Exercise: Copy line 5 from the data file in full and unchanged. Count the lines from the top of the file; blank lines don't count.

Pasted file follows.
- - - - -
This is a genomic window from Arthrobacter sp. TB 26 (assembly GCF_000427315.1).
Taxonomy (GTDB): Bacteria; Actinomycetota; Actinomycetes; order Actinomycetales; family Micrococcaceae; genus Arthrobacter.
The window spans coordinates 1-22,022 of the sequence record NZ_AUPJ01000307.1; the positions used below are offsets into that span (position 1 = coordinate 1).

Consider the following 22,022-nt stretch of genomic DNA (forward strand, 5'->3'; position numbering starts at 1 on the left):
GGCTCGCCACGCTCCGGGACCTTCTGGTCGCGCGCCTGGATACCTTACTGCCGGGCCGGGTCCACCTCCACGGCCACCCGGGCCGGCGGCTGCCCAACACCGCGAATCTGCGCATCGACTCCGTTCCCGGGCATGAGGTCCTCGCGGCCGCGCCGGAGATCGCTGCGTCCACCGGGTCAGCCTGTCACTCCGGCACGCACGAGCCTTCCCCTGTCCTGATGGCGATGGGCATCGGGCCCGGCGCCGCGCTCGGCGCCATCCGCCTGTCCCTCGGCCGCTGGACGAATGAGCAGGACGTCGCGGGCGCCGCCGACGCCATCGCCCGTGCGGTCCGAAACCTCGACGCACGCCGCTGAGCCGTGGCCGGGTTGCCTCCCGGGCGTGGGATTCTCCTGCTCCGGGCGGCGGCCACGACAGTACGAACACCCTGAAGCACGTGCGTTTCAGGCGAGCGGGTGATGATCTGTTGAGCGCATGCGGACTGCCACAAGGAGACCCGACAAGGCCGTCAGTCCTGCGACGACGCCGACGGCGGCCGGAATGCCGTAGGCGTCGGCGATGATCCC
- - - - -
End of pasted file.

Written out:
GGCTCGCCACGCTCCGGGACCTTCTGGTCGCGCGCCTGGATACCTTACTGCCGGGCCGGGTCCACCTCCACGGCCACCCGGGCCGGCGGCTGCCCAACACCGCGAATCTGCGCATCGACTCCGTTCCCGGGCATGAGGTCCTCGCGGCCGCGCCGGAGATCGCTGCGTCCACCGGGTCAGCCTGTCACTCCGGCACGCACGAGCCTTCCCCTGTCCTGATGGCGATGGGCATCGGGCCCGGCGCCGCGCTCGGCGCCATCCGCCTGTCCCTCGGCCGCTGGACGAATGAGCAGGACGTCGCGGGCGCCGCCGACGCCATCGCCCGTGCGGTCCGAAACCTCGACGCACGCCGCTGAGCCGTGGCCGGGTTGCCTCCCGGGCGTGGGATTCTCCTGCTCCGGGCGGCGGCCACGACAGTACGAACACCCTGAAGCACGTGCGTTTCAGGCGAGCGGGTGATGATCTGTTGAGCGCATGCGGACTGCCACAAGGAGACCCGACAAGGCCGTCAGTCCTGCGACGACGCCGACGGCGGCCGGAATGCCGTAGGCGTCGGCGATGATCCC